These feelings motivate a great deal of Anna’s actions throughout the novel. Although Anna may have filed the lawsuit at Kate’s behest, Anna still admits that having Kate die would be one of the best things that could happen to her. If that were to occur, Anna’s life would no longer depend on Kate’s, allowing Anna to live independently for the first time. Situations such as Sara forcing Anna to leave her friend’s birthday party early so she could take Anna to the hospital would no longer occur. Kate even says if she were to die Anna would be able to do all the things she ever wanted, such as going to hockey camp.

2. “Although I am nine months pregnant, although I have had plenty of time to dream, I have not really considered the specifics of this child. I have thought of this daughter only in terms of what she will be able to do for the daughter I already have…Then again, my dreams for her are no less exalted; I plan for her to save her sister’s life.”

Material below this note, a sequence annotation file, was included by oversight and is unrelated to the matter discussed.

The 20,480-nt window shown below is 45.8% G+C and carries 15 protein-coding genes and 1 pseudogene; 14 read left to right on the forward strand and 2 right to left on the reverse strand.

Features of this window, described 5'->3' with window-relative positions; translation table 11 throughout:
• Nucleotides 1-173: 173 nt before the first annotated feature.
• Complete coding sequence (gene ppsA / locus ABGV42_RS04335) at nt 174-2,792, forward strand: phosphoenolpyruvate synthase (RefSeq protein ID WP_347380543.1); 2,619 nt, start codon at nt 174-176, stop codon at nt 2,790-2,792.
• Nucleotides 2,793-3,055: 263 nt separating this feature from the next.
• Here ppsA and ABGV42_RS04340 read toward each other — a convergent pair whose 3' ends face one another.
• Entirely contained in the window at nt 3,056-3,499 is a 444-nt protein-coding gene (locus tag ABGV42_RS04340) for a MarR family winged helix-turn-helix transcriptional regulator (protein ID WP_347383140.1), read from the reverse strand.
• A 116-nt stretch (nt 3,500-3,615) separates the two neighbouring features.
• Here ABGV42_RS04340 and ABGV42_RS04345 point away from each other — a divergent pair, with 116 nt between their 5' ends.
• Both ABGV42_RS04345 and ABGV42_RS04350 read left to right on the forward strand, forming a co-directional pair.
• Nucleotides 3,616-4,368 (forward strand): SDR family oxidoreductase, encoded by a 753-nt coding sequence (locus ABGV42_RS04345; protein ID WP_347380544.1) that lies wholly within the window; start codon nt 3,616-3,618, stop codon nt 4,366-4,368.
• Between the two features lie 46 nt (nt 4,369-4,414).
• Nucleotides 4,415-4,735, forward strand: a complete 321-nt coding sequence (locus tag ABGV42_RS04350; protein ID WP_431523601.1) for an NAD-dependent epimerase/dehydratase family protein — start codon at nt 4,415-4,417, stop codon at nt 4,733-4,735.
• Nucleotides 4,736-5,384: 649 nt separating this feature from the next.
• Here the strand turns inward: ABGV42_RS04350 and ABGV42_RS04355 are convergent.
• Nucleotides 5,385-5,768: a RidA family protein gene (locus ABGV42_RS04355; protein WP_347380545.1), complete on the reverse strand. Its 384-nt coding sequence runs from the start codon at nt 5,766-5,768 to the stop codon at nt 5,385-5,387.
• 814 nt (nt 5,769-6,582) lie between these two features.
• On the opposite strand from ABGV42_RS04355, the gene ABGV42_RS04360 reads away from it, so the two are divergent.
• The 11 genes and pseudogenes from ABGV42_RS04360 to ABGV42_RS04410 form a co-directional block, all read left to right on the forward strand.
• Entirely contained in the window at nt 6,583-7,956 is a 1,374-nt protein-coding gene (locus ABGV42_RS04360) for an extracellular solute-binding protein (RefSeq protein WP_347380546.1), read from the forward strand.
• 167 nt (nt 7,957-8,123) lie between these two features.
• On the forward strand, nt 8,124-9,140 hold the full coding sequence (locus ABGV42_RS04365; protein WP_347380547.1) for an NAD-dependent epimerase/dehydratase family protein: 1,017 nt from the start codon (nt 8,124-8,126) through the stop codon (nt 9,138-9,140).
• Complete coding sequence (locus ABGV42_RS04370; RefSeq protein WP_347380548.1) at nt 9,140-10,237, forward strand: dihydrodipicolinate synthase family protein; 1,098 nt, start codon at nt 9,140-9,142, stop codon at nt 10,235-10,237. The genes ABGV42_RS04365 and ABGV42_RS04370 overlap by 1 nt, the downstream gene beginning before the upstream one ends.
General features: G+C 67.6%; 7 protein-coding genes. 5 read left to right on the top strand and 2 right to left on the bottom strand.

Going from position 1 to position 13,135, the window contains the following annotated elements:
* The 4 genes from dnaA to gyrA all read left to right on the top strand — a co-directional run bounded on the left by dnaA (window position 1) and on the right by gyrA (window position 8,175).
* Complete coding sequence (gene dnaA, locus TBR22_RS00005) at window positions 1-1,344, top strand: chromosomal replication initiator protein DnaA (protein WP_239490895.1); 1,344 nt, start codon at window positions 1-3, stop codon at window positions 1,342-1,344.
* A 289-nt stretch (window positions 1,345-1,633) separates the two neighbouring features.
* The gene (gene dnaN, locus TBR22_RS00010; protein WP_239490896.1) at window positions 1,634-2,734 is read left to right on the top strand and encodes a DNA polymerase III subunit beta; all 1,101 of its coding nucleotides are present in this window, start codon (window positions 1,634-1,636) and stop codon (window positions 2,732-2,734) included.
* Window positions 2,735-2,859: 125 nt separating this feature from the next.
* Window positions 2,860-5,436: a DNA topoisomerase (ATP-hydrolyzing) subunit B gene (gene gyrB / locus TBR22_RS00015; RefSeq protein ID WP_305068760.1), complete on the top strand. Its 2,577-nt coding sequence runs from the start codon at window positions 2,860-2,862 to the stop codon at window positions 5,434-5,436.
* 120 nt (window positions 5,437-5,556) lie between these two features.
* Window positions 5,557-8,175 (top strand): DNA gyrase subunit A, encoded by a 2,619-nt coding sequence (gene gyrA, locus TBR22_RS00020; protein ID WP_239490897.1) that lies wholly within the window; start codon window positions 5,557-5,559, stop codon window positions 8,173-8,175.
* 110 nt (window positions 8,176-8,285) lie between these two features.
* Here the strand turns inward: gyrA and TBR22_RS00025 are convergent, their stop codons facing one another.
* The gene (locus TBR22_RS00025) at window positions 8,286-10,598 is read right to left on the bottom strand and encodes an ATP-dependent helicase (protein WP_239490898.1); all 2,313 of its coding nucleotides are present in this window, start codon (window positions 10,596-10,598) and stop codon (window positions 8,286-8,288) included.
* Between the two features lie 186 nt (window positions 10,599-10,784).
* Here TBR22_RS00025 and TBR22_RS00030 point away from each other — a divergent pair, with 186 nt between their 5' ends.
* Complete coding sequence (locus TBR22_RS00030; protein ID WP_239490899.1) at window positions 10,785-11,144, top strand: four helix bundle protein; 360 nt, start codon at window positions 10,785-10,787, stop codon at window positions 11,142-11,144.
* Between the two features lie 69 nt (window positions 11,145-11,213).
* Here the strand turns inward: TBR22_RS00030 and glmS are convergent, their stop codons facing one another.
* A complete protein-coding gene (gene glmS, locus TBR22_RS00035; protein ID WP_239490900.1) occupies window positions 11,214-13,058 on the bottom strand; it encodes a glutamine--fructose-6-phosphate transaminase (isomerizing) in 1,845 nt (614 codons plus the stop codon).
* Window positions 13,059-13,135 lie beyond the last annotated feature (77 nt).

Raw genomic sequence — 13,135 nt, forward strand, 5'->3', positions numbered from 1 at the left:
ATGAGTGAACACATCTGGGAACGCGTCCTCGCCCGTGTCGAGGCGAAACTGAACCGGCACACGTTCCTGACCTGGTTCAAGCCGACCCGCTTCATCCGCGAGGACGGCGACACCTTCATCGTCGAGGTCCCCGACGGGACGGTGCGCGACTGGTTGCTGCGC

This quote, spoken by Sara, occurs in Sara’s section on the first Wednesday of the novel, when Sara is pregnant with Anna in 1990-1991. The quote touches on the controversial nature of Anna’s birth. Sara knows that having another child represents Kate’s best hope of survival. She has not considered the child, however, as an individual, and cannot see the child except with regard to how she will benefit Kate. At this point, she measures Anna’s value in terms of how she will help keep Kate alive. This attitude creates the family environment in which the main plot of the novel unfolds. Anna grows up feeling that she has no power over her own life. Her main purpose, as she sees it, lies in providing platelets, bone marrow, and even her kidney to Kate, and as a result Anna feels that Kate’s needs always take precedence over hers.